Checkin’ In, or, Gettin’ Emotional.

I’ve got some pretty bad pregnant blogger guilt right now, y’all.  This is a time when I should be documenting everything, but instead my brain is full of things like stroller choices and pregnancy-friendly burlesque costumes.  In my downtime, I’ll start a blog post and then inevitably end up on Buzzfeed* or reading A Feast for Crows.

Basically, I’ve seem to have some sort of gestational ADD.   

So, let’s see.  I’m currently at 29 weeks (!) but haven’t taken a belly photo in a while, so here’s my 24-week one.  Imagine that plus five more weeks’ worth of gestating (and eating).

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Shit ain’t getting any smaller.

Despite my fuzzy mental state, though, I have to admit I am one of those obnoxious women who loves being pregnant.  Sure, I’ve been feeling the less-than-wonderful effects, too.  My back and hips ache, my balance is off, I get out of breath if I talk too much, and some days there’s nothing I’d like more than to just drink an entire bottle of red wine.  There are times that I’m ready to be done, ready to have an identity outside of “pregnant chick,” ready to meet this kid!  But still, there’s just something so strange and exciting about walking around growing a future human in my belly.  Maybe it’s the extrovert in me, but I can’t say I mind the attention it brings.  People love to touch my belly.  And I (usually) love it when they do.  Because what’s better than having people lavish love on me and my daughter?  People who’ve never met me think she’s wonderful and special.  And I may be biased here, but she kind of is, right?  She is new and fresh and nobody has ever been or will ever be quite like the person she will become.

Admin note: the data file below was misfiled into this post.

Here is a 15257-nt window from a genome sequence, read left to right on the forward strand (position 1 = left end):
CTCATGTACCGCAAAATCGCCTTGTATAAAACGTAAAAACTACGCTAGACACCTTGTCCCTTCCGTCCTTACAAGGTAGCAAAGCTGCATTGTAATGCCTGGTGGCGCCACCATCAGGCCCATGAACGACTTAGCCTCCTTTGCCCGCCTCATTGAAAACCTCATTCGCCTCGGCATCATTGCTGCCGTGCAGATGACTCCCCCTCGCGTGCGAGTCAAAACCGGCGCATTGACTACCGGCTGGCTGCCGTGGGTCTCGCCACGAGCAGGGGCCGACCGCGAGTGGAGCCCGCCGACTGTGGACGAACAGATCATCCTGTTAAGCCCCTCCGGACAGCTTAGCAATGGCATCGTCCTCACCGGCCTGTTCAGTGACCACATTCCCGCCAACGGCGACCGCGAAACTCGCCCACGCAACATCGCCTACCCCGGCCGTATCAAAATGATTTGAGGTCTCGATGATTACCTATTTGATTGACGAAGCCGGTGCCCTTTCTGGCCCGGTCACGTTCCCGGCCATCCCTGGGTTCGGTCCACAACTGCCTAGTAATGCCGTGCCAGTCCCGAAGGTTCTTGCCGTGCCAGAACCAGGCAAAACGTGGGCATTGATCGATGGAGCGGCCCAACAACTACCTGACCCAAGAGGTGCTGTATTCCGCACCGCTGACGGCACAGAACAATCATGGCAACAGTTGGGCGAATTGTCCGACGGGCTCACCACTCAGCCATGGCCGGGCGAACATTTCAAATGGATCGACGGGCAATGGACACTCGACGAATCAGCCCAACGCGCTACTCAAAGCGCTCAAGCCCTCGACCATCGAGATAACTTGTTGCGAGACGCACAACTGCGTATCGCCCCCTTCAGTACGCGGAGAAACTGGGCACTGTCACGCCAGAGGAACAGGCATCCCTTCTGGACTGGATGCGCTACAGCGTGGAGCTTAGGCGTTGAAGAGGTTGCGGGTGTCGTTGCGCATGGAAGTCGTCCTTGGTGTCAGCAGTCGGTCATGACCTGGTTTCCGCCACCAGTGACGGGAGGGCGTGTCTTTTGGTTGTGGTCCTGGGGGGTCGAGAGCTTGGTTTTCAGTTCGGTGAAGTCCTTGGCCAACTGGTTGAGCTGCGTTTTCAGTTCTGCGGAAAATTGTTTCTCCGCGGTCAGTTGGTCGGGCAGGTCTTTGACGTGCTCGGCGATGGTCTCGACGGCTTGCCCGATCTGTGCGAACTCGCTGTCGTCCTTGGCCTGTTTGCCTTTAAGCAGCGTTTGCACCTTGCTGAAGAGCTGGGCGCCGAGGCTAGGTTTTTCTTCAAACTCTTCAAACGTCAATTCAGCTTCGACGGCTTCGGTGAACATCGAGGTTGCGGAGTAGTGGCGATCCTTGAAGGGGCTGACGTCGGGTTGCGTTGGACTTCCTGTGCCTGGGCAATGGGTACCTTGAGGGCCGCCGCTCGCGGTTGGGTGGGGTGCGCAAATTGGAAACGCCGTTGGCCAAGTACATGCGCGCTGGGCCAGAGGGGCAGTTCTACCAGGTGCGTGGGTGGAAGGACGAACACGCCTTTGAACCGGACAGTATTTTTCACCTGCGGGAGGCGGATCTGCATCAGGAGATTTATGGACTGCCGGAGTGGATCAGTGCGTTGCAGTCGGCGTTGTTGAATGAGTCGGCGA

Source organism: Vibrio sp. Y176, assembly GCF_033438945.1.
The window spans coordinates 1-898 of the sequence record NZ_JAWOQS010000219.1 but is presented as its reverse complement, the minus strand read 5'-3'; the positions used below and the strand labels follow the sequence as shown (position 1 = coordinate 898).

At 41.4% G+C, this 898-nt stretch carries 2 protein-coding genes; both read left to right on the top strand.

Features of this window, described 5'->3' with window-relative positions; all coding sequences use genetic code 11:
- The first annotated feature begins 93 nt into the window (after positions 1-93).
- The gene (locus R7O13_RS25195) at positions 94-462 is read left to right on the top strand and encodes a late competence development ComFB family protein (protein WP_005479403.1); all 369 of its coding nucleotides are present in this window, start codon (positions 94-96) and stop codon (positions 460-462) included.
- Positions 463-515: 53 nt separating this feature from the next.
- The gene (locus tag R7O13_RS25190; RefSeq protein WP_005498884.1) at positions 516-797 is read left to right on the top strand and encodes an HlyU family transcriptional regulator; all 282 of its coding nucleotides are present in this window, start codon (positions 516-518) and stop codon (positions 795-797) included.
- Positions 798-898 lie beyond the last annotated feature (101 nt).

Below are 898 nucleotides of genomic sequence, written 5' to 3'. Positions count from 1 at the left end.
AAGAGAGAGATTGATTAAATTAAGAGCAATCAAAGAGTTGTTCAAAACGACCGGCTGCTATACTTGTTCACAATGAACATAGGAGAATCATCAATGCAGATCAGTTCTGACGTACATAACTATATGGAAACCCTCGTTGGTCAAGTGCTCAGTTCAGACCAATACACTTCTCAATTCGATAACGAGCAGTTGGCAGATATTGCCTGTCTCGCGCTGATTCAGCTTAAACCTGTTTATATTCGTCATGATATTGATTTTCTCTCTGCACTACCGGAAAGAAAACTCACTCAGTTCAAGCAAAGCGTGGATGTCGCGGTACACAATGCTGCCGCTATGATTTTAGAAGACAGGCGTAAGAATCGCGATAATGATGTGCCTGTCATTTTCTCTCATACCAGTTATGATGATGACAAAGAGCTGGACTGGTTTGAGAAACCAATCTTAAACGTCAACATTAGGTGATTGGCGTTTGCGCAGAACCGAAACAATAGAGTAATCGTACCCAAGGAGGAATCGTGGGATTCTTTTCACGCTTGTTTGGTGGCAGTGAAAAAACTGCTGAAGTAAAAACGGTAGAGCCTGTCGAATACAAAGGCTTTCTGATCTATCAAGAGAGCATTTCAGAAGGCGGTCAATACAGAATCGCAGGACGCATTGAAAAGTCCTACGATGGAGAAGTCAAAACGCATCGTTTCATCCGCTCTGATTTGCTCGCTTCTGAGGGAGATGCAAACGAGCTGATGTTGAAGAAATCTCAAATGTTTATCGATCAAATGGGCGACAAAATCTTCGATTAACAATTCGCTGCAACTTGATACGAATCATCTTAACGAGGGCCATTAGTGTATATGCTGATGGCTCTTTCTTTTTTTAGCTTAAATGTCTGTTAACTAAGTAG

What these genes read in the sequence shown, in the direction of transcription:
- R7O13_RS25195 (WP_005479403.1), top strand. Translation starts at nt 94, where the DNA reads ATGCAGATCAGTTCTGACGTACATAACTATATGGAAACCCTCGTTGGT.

A couple of months ago, late into a pre-holiday evening at the bar, our friend Jaime asked if she could talk to the baby.  She bent low and spoke close, almost touching, next to my belly.  It was loud at the bar and I couldn’t hear a word she said, but she must have said a lot because she was down there a while, and I found myself getting teary.

It’s humbling to see the love that’s already waiting out here for my kid.  I wonder sometimes if she can sense it.  Does she hear the many voices of the people who can’t wait to meet her, murmuring through my skin to her new ears?  Can she feel the hands and arms and hugs lavished upon me?  Does she hear it when her sweet papa speaks to her through my belly button, or plays her grandpa’s guitar for her?  There are so many people who love her so much already.  And me!  I have no idea who she is or will be, but I already love her so ridiculously much.  What a weird feeling it is to love someone you’ve never met.

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Papa speaks into the baby-phone.

Maybe this is why I haven’t written much about pregnancy – it gets me all emotional and teary if I think about it too long.  I’ve always been a tad on the mushy side; being knocked up just seems to have pushed me over the edge.  Now it’s all puppies and rainbows and tiny little baby booties.  Sheesh.  I’m hopeless.  You’ve ruined me, little baby.  Soon I’ll start collecting Precious Moments figurines and it’ll all be over.